Quant of whom

In my last posting on who/whom, I pointed out that whom is awkward at best when it occurs in constructions that are informal in style — because the choice of whom rather than who is formal in style (Formal vs. Normal, as Geoff Pullum put it in a Lingua Franca posting back in January). In that posting, I noted the interaction between the choice of case for the pronoun WHO and the choice between fronted and stranded Ps:

(1) To whom did you give the book? [fronted P + whom]

(2) Whom did you give the book to? [stranded P + whom]

(3) Who did you give the book to? [stranded P + who]

Who is unacceptable in standard English in the construction in (1), in which WHO is the object in a PP.

Now, in most cases, examples like (1) have a double dose of formality, since both P-fronting and whom are associated with formal style; examples like (2) are merely formal (since P-stranding is neutral in style); and examples like (3) are neutral in style (“normal”). But there are cases in which stranding P is unavailable, so that (1) is the only acceptable alternative, and (as you might expect) whom no longer seems so markedly formal

Rodney Huddleston has pointed out one such case to me: clause-initial Quant of whom (where Quant is a quantifier: some, all, few, both, many, most, none, each, any, a number word) in non-restrictive (a.k.a. supplementary) relatives:

She had discussed it with her colleagues, most of whom agreed with her position.

Just ask your friends, every one of whom will agree with me.

This quantifier construction requires partitive of, and there’s no way to strand the of, so whom is obligatory. The only way out is to abandon the non-restrictive relative, in favor of, say, a coordination:

She had discussed it with her colleagues, and most of them agreed with her position.

Just ask your friends, and every one of them will agree with me.

That is, if you want a non-restrictive relative, you’re stuck with whom. As a result, as Rodney wrote to me:

You might say that supplementary relatives are slightly formal, but such examples are not comparable in style level to ‘To whom did you give it?’, where there is an informal counterpart ‘Who did you give it to?’

Geoff Pullum wasn’t so sure. He wrote:

My instinctive feeling on reading what Rodney said about [the Quant of whom examples] was that one would be unlikely to hear these in real conversation, which suggested that I would be unlikely to find “…of whom…” between quotation marks in a corpus. But a very rapid and cursory look at the Wall Street Journal convinced me immediately that (although the number of hits was small) my instinct might be misleading me. At least when people talk to WSJ reporters, “…of whom…” does pop out, apparently in their unprepared speech, even in association with clear markers of informal spoken style like “I’d”, supplementary “really”, “bigwigs”, and “damn”:

w7_017: “I’d be inclined to say that the average lay eater has as many credentials as do formal critics, most of whom have no training, really, including myself,” he says.

w7_042: “The idea is for the (American Express) bigwigs, most of whom are on the top floors of the building, not to notice there are other buildings there,” said an individual familiar with the plans.

w7_060: Foreign leaders he most admires: Corazon Aquino of the Philippines and Raoul Alfonsin of Argentina, “both of whom put their lives on the line for democracy every day.”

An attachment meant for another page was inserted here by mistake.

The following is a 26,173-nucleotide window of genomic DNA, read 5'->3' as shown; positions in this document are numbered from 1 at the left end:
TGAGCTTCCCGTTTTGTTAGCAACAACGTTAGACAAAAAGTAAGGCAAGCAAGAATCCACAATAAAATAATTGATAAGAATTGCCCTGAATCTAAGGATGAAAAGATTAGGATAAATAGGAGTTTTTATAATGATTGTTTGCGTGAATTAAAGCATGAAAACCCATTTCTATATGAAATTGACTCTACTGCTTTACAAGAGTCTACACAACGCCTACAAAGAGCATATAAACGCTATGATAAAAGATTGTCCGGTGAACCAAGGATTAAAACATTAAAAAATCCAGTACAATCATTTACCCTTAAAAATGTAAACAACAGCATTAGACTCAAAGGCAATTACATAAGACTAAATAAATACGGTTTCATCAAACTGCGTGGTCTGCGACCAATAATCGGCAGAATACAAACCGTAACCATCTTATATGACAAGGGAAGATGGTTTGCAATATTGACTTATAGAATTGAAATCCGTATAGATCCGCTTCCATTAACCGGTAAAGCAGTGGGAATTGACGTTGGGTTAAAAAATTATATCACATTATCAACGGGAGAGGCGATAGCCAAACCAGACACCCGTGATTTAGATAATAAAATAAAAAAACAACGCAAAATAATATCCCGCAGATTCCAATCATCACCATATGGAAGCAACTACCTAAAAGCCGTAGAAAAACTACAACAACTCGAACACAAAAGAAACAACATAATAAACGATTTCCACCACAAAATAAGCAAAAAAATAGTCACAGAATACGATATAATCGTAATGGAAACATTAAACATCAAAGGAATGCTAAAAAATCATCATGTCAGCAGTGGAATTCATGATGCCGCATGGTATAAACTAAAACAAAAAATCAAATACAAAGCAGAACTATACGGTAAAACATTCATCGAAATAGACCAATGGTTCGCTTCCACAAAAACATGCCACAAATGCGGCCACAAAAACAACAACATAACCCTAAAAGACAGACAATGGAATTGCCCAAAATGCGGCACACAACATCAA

w8_033: “There are the Indians, tribal groups who don’t like Zia’s crackdown on drugs, separatist movements, the KGB and the Khad {the Afghan KGB}, all of whom have an interest in his death,” the U.S. official said.

w8_034: “This year, a lot of people, some of whom I really considered friends, wrote me off after Iowa,” Mr. Bush says.

w9_011: “Sitting out on the stage looking out at those wonderful young women, all of whom have the world now in their pocket,” she wondered what she could say of relevance.

w9_030: The marooned jet bore “significant captains of industry, all of whom command legions, and they couldn’t get off the damn plane.”

It would be hard to make the case that all of these were formal style, forced by the context of talking to a reporter with a spiral-bound notepad in his hand. And what we can say for sure is that none of the speakers would have said “*…all of who…”!

So “whom” is not dead in informal speech, it’s just extremely reduced in its distributional range. Which in some ways is even stranger than for it to be either dead or in 50-50 free variation with “who”.  Old inflected forms, like old soldiers, never die, they only fade away.

For another occasion: the tale of Geoff”s “Normal and Formal” piece.

5 Responses to “Quant of whom”

  1. Ellen Kozisek Says:

    What about “which”, as in (using it in one of the examples above) “She had discussed it with her colleagues, most of which agreed with her position.”? (And a Google search shows I’m not wrong in thinking this a construction out there in use.) How does that fit into the picture?

  2. “Who to follow” is grammatically fine « Sentence first Says:

    […] Zwicky analyses whom in quantifier constructions in non-restrictive relative clauses, e.g., “Tell your workmates, […]

  3. The power of lore and dogma « Arnold Zwicky's Blog Says:

    […] Quant of whom (link): on Quantifier + of whom […]

  4. with whom « Arnold Zwicky's Blog Says:

    […] Quant of whom (link): on Quantifier + of whom […]

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